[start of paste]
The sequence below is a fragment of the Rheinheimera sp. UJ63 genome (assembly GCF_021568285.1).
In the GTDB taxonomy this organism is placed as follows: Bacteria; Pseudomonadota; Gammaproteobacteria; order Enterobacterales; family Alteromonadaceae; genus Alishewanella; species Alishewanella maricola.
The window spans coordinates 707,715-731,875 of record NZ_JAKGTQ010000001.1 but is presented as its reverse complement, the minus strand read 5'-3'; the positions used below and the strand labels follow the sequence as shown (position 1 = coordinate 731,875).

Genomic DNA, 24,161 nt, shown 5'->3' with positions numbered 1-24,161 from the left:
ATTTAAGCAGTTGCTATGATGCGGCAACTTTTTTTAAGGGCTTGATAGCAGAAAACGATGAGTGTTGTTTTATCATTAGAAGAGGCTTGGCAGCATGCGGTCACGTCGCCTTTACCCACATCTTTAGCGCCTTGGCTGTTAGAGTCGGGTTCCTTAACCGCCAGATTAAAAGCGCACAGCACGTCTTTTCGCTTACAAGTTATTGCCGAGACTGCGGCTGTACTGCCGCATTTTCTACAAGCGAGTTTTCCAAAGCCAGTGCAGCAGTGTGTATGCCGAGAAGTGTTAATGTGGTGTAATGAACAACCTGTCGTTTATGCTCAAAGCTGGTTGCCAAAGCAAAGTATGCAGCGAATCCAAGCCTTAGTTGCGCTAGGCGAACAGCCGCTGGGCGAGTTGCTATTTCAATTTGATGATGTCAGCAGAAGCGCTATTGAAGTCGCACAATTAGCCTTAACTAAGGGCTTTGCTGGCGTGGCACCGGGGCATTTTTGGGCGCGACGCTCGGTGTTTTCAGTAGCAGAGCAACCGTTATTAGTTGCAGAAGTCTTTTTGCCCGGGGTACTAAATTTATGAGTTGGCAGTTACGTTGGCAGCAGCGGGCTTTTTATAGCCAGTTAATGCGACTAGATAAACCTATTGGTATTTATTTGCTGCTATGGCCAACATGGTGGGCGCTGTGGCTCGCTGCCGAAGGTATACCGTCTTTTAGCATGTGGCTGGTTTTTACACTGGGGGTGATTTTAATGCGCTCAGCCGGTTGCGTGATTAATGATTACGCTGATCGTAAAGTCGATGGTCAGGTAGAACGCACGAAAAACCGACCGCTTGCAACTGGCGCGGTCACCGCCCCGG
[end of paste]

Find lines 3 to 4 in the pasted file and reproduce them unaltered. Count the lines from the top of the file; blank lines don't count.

The window spans coordinates 707,715-731,875 of record NZ_JAKGTQ010000001.1 but is presented as its reverse complement, the minus strand read 5'-3'; the positions used below and the strand labels follow the sequence as shown (position 1 = coordinate 731,875).

Genomic DNA, 24,161 nt, shown 5'->3' with positions numbered 1-24,161 from the left: